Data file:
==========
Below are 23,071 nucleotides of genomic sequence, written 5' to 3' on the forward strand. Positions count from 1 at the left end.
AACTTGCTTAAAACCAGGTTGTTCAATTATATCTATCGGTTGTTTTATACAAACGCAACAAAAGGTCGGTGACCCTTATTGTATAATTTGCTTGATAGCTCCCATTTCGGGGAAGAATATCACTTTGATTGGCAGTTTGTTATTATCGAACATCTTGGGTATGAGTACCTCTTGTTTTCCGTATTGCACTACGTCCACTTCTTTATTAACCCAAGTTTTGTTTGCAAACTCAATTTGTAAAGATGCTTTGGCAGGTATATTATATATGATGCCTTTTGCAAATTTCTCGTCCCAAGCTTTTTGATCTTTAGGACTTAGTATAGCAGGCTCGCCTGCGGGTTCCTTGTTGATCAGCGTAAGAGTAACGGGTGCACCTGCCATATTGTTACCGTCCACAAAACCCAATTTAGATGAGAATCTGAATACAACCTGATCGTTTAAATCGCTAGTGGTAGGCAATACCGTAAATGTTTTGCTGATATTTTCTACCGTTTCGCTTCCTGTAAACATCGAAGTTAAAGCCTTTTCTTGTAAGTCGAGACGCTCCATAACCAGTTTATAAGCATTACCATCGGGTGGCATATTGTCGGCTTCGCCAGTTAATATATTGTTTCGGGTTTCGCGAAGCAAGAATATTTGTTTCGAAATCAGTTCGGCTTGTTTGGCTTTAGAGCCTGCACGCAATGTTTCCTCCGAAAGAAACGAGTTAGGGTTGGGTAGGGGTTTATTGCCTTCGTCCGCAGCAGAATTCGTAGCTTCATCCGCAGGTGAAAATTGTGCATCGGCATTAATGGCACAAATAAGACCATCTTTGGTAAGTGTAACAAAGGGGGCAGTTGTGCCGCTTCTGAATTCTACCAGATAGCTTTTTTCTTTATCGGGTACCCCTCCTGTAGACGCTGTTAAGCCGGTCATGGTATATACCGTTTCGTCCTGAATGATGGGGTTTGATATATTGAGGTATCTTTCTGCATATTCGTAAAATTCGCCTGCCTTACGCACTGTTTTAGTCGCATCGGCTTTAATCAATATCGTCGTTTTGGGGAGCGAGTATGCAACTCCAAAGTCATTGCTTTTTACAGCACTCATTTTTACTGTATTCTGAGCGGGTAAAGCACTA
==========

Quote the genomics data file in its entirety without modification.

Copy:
Below are 23,071 nucleotides of genomic sequence, written 5' to 3' on the forward strand. Positions count from 1 at the left end.
AACTTGCTTAAAACCAGGTTGTTCAATTATATCTATCGGTTGTTTTATACAAACGCAACAAAAGGTCGGTGACCCTTATTGTATAATTTGCTTGATAGCTCCCATTTCGGGGAAGAATATCACTTTGATTGGCAGTTTGTTATTATCGAACATCTTGGGTATGAGTACCTCTTGTTTTCCGTATTGCACTACGTCCACTTCTTTATTAACCCAAGTTTTGTTTGCAAACTCAATTTGTAAAGATGCTTTGGCAGGTATATTATATATGATGCCTTTTGCAAATTTCTCGTCCCAAGCTTTTTGATCTTTAGGACTTAGTATAGCAGGCTCGCCTGCGGGTTCCTTGTTGATCAGCGTAAGAGTAACGGGTGCACCTGCCATATTGTTACCGTCCACAAAACCCAATTTAGATGAGAATCTGAATACAACCTGATCGTTTAAATCGCTAGTGGTAGGCAATACCGTAAATGTTTTGCTGATATTTTCTACCGTTTCGCTTCCTGTAAACATCGAAGTTAAAGCCTTTTCTTGTAAGTCGAGACGCTCCATAACCAGTTTATAAGCATTACCATCGGGTGGCATATTGTCGGCTTCGCCAGTTAATATATTGTTTCGGGTTTCGCGAAGCAAGAATATTTGTTTCGAAATCAGTTCGGCTTGTTTGGCTTTAGAGCCTGCACGCAATGTTTCCTCCGAAAGAAACGAGTTAGGGTTGGGTAGGGGTTTATTGCCTTCGTCCGCAGCAGAATTCGTAGCTTCATCCGCAGGTGAAAATTGTGCATCGGCATTAATGGCACAAATAAGACCATCTTTGGTAAGTGTAACAAAGGGGGCAGTTGTGCCGCTTCTGAATTCTACCAGATAGCTTTTTTCTTTATCGGGTACCCCTCCTGTAGACGCTGTTAAGCCGGTCATGGTATATACCGTTTCGTCCTGAATGATGGGGTTTGATATATTGAGGTATCTTTCTGCATATTCGTAAAATTCGCCTGCCTTACGCACTGTTTTAGTCGCATCGGCTTTAATCAATATCGTCGTTTTGGGGAGCGAGTATGCAACTCCAAAGTCATTGCTTTTTACAGCACTCATTTTTACTGTATTCTGAGCGGGTAAAGCACTA